Last month, the U.S. House Committee on Energy and Commerce sent letters to Apple and Google parent company Alphabet with 16 multi-part questions about how the companies handle customer data.


Apple has since responded to the letter, reiterating the company’s belief that “privacy is a fundamental human right” and that it purposely designs its products and services to minimize its collection of customer data.

Timothy Powderly, Director of Federal Government Affairs at Apple, responded on behalf of Apple CEO Tim Cook:

Dear Mr. Chairman:

Thank you for your inquiry regarding the capabilities of Apple iPhone devices. Not all technology companies operate in the same manner— in fact, the business models and data collection and use practices are often radically different from one another. Apple’s philosophy and approach to customer data differs from many other companies on these important issues.

We believe privacy is a fundamental human right and purposely design our products and services to minimize our collection of customer data. When we do collect data, we’re transparent about it and work to disassociate it from the user. We utilize on device processing to minimize data collection by Apple. The customer is not our product, and our business model does not depend on collecting vast amounts of personally identifiable information to enrich targeted profiles marketed to advertisers.

Because we strongly believe the customer should control their personal information and the way it’s used, we provide a number of easily accessible resources on our website so that they can make wise choices. Most of your questions are addressed in public-facing documents such as our privacy website, which can be found at www.apple.com/privacy. In addition, we recently answered similar questions from Senator Charles Grassley, and our responses are available online.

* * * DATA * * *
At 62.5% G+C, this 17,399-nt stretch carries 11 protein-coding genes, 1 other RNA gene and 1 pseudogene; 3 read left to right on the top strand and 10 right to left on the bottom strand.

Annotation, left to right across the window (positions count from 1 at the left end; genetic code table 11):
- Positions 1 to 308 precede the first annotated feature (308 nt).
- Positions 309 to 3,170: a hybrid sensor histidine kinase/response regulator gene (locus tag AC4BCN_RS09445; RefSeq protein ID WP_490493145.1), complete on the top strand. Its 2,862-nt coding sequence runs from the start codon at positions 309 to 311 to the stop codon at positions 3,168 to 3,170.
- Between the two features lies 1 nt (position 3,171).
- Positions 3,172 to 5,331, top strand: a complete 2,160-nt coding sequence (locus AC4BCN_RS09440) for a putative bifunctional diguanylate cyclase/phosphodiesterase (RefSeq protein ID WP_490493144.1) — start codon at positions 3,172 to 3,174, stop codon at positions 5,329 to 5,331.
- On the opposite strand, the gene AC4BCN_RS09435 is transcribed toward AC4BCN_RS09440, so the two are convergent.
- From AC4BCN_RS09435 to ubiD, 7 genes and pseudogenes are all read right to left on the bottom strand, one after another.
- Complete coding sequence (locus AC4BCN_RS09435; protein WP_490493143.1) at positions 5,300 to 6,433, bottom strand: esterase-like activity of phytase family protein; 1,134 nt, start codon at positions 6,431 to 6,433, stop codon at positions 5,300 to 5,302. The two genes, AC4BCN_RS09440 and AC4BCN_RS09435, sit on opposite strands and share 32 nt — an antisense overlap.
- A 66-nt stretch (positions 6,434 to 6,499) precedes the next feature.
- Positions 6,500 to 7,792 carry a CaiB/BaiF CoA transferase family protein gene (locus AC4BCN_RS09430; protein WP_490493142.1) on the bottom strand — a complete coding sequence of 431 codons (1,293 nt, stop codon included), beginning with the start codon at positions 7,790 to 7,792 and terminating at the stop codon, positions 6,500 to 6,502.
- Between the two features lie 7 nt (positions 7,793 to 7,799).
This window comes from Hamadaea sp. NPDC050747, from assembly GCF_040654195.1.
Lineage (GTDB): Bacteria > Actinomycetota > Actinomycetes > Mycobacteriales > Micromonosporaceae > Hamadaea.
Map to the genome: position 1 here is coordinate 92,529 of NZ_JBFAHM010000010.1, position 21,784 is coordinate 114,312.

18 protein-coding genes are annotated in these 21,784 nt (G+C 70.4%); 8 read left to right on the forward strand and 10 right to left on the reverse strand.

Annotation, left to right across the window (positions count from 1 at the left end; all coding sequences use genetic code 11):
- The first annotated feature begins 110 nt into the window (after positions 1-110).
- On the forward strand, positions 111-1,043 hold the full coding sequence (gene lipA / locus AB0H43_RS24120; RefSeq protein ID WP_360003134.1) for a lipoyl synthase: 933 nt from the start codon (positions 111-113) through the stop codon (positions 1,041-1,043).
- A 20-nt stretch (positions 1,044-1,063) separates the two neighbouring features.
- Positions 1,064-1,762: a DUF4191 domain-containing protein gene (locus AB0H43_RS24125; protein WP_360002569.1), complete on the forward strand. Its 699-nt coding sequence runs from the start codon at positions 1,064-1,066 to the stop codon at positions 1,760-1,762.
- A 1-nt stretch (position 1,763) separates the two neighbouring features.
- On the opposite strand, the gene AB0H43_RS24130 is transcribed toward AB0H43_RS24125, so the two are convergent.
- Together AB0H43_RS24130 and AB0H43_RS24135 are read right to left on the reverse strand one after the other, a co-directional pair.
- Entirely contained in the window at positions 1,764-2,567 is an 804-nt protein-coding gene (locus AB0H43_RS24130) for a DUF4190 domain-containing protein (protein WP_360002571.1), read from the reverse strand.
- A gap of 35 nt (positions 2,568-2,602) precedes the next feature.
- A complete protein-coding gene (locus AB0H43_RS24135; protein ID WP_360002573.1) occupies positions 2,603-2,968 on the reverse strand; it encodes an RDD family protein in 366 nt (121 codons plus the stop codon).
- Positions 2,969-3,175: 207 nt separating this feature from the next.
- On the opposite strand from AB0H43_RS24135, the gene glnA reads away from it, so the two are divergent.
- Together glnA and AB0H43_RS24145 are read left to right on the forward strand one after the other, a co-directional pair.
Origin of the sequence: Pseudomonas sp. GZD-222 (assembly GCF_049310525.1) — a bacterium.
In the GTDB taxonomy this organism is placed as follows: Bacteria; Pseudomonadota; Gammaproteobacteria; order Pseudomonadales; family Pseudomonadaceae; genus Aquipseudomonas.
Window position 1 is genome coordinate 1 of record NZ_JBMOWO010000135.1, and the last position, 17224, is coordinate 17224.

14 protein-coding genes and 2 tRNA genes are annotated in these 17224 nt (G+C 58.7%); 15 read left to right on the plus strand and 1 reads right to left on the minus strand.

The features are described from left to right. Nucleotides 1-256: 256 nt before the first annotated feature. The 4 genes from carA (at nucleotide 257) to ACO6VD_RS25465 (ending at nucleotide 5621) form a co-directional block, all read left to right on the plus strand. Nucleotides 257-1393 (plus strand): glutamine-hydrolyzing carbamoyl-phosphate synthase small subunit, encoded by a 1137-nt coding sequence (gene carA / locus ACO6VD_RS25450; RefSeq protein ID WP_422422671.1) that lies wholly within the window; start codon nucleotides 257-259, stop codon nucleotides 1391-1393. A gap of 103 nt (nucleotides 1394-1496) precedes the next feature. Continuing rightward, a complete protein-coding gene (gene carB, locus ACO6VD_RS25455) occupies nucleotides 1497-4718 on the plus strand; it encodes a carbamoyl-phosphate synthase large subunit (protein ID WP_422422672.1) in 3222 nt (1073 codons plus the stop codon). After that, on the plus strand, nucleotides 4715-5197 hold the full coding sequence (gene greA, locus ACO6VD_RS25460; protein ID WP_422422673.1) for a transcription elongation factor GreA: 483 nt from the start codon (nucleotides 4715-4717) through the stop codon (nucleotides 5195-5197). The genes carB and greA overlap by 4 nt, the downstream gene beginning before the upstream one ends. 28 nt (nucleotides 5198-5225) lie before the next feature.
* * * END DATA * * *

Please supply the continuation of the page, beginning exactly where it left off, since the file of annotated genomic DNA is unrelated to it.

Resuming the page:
Innovation at Apple means designing a new product or service with customer privacy as a key element of design, and not an obligation. We hope that the responses below are helpful in understanding these topics and make clear Apple’s position that customers are entitled to transparency, choice, and control over their personal information. We would be pleased to brief Committee staff at your convenience.

Apple provided detailed responses to all 16 questions, and background information on location services, in its full-length letter.

Apple’s Response to U.S. House Energy and Commerce Committee Questions on Personal Data Collection by MacRumors on Scribd

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